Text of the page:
Just like that we have our backend ready, go ahead and POST something to localhost:3030/uploads`, for example with postman:

    'uri': 'data:image/gif;base64,R0lGODlhEwATAPcAAP/+//7/////+////fvzYvryYvvzZ/fxg/zxWfvxW/zwXPrtW/vxXvfrXv3xYvrvYvntYvnvY/ruZPrwZPfsZPjsZfjtZvfsZvHmY/zxavftaPrvavjuafzxbfnua/jta/ftbP3yb/zzcPvwb/zzcfvxcfzxc/3zdf3zdv70efvwd/rwd/vwefftd/3yfPvxfP70f/zzfvnwffvzf/rxf/rxgPjvgPjvgfnwhPvzhvjvhv71jfz0kPrykvz0mv72nvblTPnnUPjoUPrpUvnnUfnpUvXlUfnpU/npVPnqVPfnU/3uVvvsWPfpVvnqWfrrXPLiW/nrX/vtYv7xavrta/Hlcvnuf/Pphvbsif3zk/zzlPzylfjuk/z0o/LqnvbhSPbhSfjiS/jlS/jjTPfhTfjlTubUU+/iiPPokfrvl/Dll/ftovLWPfHXPvHZP/PbQ/bcRuDJP/PaRvjgSffdSe3ddu7fge7fi+zkuO7NMvPTOt2/Nu7SO+3OO/PWQdnGbOneqeneqvDqyu3JMuvJMu7KNfHNON7GZdnEbejanObXnOW8JOa9KOvCLOnBK9+4Ku3FL9ayKuzEMcenK9e+XODOiePSkODOkOW3ItisI9yxL+a9NtGiHr+VH5h5JsSfNM2bGN6rMJt4JMOYL5h4JZl5Jph3Jpl4J5h5J5h3KJl4KZp5Ks+sUN7Gi96lLL+PKMmbMZt2Jpp3Jpt3KZl4K7qFFdyiKdufKsedRdm7feOpQN2QKMKENrpvJbFfIrNjJL1mLMBpLr9oLrFhK69bJFkpE1kpFYNeTqFEIlsoFbmlnlsmFFwpGFkoF/////7+/v///wAAAAAAAAAAAAAAAAAAAAAAAAAAAAAAAAAAAAAAAAAAAAAAAAAAAAAAAAAAAAAAAAAAAAAAAAAAAAAAAAAAAAAAAAAAAAAAAAAAAAAAAAAAAAAAAAAAAAAAAAAAAAAAAAAAAAAAAAAAAAAAAAAAAAAAAAAAAAAAAAAAAAAAAAAAAAAAAAAAAAAAAAAAACH5BAEAANAALAAAAAATABMAAAj/AKEJHCgokKJKlhThGciQYSIva7r8SHPFzqGGAwPd4bKlh5YsPKy0qFLnT0NAaHTcsIHDho0aKkaAwGCGEkM1NmSkIjWLBosVJT6cOjUrzsBKPl54KmYsACoTMmk1WwaA1CRoeM7siJEqmTIAsjp40ICK2bEApfZcsoQlxwxRzgI8W8XhgoVYA+Kq6sMK0QEYKVCUkoVqQwQJFTwFEAAAFZ9PlFy4OEEiRIYJD55EodDA1ClTbPp0okRFxBQDBRgskAKhiRMlc+Sw4SNpFCIoBBwkUMBkCBIiY8qAgcPG0KBHrBTFQbCEV5EjQYQACfNFjp5CgxpxagVtUhIjwzaJYSHzhQ4cP3ryQHLEqJbASnu+6EIW6o2b2X0ISXK0CFSugazs0YYmwQhziyuE2PLLIv3h0hArkRhiCCzAENOLL7tgAoqDGLXSSSaPMLIIJpmAUst/GA3UCiuv1PIKLtw1FBAAOw=='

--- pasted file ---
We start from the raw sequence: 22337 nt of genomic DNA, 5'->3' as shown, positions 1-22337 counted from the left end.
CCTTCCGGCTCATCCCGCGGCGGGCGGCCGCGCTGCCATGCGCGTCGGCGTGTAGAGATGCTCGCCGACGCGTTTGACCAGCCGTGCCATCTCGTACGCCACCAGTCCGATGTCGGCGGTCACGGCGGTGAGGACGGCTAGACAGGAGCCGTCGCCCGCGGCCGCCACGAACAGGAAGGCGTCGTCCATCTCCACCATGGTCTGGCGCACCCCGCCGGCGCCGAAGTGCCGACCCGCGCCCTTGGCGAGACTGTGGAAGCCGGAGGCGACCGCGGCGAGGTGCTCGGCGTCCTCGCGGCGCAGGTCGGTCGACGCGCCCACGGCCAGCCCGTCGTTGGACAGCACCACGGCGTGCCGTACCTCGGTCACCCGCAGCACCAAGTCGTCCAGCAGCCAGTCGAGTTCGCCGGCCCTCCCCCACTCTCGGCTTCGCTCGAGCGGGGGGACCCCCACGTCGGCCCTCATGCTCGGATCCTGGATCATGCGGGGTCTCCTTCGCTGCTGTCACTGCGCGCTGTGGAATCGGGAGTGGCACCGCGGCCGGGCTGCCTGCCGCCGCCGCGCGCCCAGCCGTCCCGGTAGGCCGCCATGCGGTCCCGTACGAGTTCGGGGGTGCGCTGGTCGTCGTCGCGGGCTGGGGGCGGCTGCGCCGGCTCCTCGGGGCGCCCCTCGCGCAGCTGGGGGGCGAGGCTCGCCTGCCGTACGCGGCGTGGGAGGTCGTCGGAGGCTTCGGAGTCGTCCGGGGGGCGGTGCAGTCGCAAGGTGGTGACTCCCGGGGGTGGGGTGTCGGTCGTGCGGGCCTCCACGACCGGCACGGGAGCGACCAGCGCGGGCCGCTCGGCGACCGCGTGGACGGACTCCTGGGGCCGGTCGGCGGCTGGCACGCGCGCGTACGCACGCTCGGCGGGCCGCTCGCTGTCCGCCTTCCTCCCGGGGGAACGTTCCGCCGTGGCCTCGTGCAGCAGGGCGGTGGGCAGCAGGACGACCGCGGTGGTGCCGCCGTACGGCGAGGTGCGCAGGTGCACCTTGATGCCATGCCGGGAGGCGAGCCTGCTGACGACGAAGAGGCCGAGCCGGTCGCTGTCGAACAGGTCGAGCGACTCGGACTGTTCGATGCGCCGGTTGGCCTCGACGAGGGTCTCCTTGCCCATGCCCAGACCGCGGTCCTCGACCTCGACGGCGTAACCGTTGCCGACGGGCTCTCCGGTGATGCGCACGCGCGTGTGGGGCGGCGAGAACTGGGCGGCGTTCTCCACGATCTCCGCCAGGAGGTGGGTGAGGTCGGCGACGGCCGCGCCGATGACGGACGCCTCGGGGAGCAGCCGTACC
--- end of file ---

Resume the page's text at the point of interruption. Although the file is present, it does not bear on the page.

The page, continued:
The service will respond with something like this:

  'id': '6454364d8facd7a88e627e4c4b11b032d2f83af8f7f9329ffc2b7a5c879dc838.gif',